“Despite the President’s assertion that ‘we’re well into a “tech surge' ” neither the White House nor HHS is providing additional details about which private sector companies have been engaged or whether they are being engaged through the appropriate procurement processes,” Issa wrote in the letters, which were also sent to Oracle and Expedia.
“The Committee seeks your company’s cooperation in an effort to obtain important information about the problems plaguing HealthCare.gov and efforts to address them that the Administration has so far refused to divulge."
An individual familiar with the website issues told The Hill that Verizon's Enterprise Solutions division is helping HHS address the unexpected surge in traffic that hit the website. The telecommunications firm was one of numerous companies initially hired to handle traffic to the healthcare website and has been brought in to help boost capacity to the website.
Democrats accused Issa of rushing his investigation, questioning a part of his letter requiring a response from companies within three days.
“Although it makes sense to speak with these companies about their role in improving the ACA website, the Chairman’s demand that they turn over internal documents within 72 hours seems on its face to be an effort to throw sand in the gears of this entire effort,” said a Democratic Committee staffer.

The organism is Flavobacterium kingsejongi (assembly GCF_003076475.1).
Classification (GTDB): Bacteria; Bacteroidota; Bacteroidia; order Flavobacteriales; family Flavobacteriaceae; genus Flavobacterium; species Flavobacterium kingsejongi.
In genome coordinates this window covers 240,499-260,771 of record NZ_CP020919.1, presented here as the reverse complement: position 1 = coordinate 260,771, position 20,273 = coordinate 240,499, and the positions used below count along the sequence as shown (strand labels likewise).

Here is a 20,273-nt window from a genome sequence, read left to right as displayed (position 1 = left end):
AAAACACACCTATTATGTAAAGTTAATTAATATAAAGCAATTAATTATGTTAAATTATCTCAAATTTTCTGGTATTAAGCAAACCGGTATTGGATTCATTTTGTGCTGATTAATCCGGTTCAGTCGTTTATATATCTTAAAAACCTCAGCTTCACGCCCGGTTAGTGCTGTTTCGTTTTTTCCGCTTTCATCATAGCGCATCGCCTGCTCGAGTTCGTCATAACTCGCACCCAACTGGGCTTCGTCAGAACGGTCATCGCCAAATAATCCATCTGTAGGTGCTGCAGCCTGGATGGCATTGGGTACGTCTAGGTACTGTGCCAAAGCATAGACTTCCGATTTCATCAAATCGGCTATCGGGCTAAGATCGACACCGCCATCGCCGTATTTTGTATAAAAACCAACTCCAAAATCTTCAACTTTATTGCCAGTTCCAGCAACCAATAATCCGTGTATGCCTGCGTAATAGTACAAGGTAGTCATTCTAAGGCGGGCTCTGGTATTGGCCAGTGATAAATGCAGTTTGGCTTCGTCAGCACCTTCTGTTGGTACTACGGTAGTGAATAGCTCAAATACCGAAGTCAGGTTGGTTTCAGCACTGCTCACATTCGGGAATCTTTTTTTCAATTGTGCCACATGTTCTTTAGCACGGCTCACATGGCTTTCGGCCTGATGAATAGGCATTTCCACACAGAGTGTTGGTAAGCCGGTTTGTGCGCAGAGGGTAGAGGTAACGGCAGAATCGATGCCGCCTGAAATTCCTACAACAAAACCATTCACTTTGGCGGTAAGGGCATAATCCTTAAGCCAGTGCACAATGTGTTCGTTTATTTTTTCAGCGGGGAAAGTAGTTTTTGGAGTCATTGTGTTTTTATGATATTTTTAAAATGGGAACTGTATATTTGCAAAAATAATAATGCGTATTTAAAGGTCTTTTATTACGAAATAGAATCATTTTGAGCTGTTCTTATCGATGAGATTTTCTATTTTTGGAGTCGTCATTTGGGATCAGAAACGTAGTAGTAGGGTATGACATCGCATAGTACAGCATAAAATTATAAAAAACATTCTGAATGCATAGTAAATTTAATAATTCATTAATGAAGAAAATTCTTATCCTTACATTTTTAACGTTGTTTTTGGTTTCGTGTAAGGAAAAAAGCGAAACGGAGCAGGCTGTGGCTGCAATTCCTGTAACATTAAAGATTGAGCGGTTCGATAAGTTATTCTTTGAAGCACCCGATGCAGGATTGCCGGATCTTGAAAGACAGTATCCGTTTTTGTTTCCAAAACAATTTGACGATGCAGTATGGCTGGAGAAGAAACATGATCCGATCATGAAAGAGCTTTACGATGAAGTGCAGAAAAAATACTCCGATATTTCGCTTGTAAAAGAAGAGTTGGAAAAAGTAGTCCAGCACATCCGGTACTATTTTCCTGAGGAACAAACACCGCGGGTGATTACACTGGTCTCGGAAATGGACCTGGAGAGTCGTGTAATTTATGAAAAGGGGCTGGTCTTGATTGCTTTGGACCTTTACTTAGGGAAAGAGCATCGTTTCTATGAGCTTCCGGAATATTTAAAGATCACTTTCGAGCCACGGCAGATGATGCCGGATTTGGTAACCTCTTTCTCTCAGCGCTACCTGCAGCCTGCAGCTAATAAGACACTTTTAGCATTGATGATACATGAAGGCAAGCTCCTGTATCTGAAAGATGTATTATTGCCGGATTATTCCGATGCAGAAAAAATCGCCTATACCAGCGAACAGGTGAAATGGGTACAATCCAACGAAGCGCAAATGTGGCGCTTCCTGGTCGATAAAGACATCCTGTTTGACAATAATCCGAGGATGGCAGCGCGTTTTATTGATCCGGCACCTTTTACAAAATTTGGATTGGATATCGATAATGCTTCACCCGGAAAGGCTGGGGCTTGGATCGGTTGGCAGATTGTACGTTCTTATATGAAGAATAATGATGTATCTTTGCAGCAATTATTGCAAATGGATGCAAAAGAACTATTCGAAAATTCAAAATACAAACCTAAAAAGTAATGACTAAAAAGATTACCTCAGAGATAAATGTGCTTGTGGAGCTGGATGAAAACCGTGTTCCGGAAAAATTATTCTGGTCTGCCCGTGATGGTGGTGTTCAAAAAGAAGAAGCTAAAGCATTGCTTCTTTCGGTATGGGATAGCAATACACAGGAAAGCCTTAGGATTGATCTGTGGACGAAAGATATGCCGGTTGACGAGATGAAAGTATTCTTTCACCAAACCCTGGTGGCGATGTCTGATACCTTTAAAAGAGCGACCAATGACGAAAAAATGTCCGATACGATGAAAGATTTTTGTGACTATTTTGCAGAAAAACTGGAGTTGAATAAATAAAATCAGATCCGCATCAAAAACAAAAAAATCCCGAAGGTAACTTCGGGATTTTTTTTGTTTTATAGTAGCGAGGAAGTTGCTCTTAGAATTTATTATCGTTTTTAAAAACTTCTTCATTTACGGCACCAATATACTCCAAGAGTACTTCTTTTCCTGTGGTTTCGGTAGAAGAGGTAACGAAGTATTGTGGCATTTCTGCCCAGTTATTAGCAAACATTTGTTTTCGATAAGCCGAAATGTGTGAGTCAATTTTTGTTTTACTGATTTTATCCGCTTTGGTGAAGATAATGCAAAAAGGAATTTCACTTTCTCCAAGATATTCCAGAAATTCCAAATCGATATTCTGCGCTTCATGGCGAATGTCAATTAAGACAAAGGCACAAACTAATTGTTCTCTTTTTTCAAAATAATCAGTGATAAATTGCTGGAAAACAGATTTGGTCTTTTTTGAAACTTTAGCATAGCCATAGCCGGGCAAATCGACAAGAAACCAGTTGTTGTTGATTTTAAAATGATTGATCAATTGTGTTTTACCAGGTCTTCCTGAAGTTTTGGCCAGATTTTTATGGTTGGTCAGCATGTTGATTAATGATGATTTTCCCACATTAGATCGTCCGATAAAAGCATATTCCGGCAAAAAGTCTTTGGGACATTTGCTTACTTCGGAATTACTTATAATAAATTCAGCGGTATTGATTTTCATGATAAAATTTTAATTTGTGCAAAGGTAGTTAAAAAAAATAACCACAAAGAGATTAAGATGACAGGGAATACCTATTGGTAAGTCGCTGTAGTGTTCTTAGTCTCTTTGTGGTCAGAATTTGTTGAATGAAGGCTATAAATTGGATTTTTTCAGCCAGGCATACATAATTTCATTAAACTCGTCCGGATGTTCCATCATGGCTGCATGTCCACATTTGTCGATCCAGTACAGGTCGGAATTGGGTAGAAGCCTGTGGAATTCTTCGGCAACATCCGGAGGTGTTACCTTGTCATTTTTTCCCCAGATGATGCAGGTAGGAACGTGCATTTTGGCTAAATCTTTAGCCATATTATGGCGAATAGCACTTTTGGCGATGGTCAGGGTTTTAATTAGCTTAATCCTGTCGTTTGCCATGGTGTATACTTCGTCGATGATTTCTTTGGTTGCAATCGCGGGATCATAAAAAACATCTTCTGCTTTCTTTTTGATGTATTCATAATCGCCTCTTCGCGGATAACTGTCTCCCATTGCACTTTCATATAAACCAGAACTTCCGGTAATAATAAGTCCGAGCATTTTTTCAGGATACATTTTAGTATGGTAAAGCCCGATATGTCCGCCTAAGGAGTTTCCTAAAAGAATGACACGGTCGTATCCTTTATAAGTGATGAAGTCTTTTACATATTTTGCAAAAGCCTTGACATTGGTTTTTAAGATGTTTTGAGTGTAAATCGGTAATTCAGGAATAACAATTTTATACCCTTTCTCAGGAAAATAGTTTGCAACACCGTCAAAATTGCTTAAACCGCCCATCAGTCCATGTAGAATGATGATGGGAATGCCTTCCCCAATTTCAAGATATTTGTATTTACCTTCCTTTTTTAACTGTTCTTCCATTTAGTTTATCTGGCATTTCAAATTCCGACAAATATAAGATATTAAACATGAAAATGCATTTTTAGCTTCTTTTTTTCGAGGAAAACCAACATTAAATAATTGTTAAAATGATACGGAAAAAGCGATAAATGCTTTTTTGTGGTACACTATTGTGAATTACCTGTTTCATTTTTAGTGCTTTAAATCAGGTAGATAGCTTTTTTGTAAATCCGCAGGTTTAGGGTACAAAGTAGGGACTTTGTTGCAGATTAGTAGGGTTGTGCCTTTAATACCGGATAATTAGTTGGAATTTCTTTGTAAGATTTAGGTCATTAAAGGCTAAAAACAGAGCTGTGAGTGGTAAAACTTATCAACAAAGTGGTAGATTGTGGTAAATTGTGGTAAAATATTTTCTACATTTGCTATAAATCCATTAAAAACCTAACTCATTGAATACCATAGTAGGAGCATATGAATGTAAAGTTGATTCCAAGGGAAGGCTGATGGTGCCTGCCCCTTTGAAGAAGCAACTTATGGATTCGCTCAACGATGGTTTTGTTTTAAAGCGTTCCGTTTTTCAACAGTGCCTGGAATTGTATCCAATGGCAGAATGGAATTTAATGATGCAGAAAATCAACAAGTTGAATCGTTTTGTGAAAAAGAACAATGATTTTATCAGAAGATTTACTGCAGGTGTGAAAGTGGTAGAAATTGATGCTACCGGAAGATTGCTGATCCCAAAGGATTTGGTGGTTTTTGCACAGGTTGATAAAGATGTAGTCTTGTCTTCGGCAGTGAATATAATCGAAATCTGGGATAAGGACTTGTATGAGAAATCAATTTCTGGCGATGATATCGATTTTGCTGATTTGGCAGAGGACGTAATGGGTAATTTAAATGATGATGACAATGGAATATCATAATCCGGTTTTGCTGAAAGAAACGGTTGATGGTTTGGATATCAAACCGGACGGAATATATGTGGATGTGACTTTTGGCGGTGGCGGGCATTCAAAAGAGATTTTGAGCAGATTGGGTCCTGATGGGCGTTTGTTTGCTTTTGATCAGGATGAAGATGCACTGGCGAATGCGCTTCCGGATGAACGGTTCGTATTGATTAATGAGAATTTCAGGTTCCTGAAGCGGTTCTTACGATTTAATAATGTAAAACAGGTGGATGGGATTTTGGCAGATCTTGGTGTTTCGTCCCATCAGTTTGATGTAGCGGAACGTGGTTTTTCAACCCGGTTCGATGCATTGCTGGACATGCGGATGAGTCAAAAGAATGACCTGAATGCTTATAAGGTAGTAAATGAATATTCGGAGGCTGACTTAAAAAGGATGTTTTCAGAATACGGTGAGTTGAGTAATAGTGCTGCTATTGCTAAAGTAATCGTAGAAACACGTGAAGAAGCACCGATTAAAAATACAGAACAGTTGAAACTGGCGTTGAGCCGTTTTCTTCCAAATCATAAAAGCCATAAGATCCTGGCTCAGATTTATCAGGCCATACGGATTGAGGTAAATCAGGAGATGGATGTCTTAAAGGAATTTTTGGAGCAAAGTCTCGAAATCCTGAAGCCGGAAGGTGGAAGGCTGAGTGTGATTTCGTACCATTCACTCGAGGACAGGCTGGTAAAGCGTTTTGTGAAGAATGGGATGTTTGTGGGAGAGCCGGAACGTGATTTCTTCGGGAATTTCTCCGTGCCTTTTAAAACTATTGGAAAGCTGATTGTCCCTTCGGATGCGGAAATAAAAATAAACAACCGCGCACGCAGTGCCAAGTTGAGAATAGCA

The administration has so far declined to publicly detail which firms and individuals have been brought in to help the repair effort, aside from announcing Tuesday that former acting Office of Management and Budget Director Jeff Zients would provide short-term advice to the HHS team.
The White House has also said that the administration would deploy a handful of presidential innovation fellows to examine and fix the problems, although has not provided their names.
This post was updated at 12:27 p.m.